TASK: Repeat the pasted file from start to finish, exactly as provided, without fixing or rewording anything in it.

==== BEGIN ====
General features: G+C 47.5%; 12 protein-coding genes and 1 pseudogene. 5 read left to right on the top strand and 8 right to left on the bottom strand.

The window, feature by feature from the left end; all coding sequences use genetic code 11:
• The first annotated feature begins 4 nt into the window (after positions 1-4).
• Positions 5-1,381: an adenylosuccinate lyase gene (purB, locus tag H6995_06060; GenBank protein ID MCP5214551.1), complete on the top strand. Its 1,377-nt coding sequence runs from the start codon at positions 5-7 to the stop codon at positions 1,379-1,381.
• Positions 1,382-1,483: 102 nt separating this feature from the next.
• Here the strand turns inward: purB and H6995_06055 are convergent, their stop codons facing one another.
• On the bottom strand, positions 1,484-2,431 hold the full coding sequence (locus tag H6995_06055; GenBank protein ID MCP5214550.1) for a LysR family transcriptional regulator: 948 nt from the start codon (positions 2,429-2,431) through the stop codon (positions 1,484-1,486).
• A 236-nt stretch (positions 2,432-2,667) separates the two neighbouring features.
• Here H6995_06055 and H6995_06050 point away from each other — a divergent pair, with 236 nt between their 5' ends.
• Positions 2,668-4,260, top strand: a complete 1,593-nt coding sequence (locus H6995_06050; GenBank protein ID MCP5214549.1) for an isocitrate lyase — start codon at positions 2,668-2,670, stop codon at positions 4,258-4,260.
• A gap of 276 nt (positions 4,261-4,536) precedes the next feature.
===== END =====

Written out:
General features: G+C 47.5%; 12 protein-coding genes and 1 pseudogene. 5 read left to right on the top strand and 8 right to left on the bottom strand.

The window, feature by feature from the left end; all coding sequences use genetic code 11:
• The first annotated feature begins 4 nt into the window (after positions 1-4).
• Positions 5-1,381: an adenylosuccinate lyase gene (purB, locus tag H6995_06060; GenBank protein ID MCP5214551.1), complete on the top strand. Its 1,377-nt coding sequence runs from the start codon at positions 5-7 to the stop codon at positions 1,379-1,381.
• Positions 1,382-1,483: 102 nt separating this feature from the next.
• Here the strand turns inward: purB and H6995_06055 are convergent, their stop codons facing one another.
• On the bottom strand, positions 1,484-2,431 hold the full coding sequence (locus tag H6995_06055; GenBank protein ID MCP5214550.1) for a LysR family transcriptional regulator: 948 nt from the start codon (positions 2,429-2,431) through the stop codon (positions 1,484-1,486).
• A 236-nt stretch (positions 2,432-2,667) separates the two neighbouring features.
• Here H6995_06055 and H6995_06050 point away from each other — a divergent pair, with 236 nt between their 5' ends.
• Positions 2,668-4,260, top strand: a complete 1,593-nt coding sequence (locus H6995_06050; GenBank protein ID MCP5214549.1) for an isocitrate lyase — start codon at positions 2,668-2,670, stop codon at positions 4,258-4,260.
• A gap of 276 nt (positions 4,261-4,536) precedes the next feature.